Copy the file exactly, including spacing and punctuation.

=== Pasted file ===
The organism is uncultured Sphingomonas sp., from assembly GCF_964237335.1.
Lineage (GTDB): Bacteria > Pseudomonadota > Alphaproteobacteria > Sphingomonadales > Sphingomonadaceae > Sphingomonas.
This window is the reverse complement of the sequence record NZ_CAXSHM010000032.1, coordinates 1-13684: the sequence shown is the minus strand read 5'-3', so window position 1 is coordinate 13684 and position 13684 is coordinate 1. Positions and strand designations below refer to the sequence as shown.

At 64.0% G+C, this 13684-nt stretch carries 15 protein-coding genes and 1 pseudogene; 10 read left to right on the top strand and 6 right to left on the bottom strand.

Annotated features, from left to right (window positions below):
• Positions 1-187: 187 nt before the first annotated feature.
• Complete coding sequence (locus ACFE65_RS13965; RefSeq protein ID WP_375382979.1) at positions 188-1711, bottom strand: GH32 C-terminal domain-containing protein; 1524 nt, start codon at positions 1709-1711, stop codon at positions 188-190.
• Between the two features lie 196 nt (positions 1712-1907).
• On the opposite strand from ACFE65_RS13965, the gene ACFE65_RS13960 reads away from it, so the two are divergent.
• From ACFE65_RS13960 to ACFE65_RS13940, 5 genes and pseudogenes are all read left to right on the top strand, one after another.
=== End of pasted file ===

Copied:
The organism is uncultured Sphingomonas sp., from assembly GCF_964237335.1.
Lineage (GTDB): Bacteria > Pseudomonadota > Alphaproteobacteria > Sphingomonadales > Sphingomonadaceae > Sphingomonas.
This window is the reverse complement of the sequence record NZ_CAXSHM010000032.1, coordinates 1-13684: the sequence shown is the minus strand read 5'-3', so window position 1 is coordinate 13684 and position 13684 is coordinate 1. Positions and strand designations below refer to the sequence as shown.

At 64.0% G+C, this 13684-nt stretch carries 15 protein-coding genes and 1 pseudogene; 10 read left to right on the top strand and 6 right to left on the bottom strand.

Annotated features, from left to right (window positions below):
• Positions 1-187: 187 nt before the first annotated feature.
• Complete coding sequence (locus ACFE65_RS13965; RefSeq protein ID WP_375382979.1) at positions 188-1711, bottom strand: GH32 C-terminal domain-containing protein; 1524 nt, start codon at positions 1709-1711, stop codon at positions 188-190.
• Between the two features lie 196 nt (positions 1712-1907).
• On the opposite strand from ACFE65_RS13965, the gene ACFE65_RS13960 reads away from it, so the two are divergent.
• From ACFE65_RS13960 to ACFE65_RS13940, 5 genes and pseudogenes are all read left to right on the top strand, one after another.